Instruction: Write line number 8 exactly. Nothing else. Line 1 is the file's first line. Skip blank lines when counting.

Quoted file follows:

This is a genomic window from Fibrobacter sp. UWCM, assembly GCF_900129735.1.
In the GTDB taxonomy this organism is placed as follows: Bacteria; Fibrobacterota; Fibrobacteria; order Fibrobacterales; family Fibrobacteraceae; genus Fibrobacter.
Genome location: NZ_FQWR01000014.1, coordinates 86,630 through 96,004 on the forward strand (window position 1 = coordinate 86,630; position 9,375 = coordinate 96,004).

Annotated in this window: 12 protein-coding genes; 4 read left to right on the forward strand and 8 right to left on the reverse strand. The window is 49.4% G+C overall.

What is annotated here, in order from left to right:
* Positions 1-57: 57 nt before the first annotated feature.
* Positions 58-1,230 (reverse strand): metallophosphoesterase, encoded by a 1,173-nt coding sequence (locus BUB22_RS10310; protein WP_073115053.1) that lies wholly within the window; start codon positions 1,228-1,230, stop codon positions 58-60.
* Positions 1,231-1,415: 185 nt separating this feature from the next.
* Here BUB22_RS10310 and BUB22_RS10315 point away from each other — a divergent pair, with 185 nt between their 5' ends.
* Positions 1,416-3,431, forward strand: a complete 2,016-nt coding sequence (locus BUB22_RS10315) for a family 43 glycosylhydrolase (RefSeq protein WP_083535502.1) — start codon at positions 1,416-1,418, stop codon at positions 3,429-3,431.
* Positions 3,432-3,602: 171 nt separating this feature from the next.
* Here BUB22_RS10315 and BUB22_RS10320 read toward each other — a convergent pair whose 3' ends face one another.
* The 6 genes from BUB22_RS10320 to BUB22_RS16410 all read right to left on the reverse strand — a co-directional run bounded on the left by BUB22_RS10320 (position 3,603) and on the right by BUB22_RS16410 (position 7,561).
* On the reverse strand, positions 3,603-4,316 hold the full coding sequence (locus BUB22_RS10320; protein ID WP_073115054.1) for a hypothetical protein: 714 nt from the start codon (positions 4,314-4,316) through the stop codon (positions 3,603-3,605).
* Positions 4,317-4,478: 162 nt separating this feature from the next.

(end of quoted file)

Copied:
* Positions 1,231-1,415: 185 nt separating this feature from the next.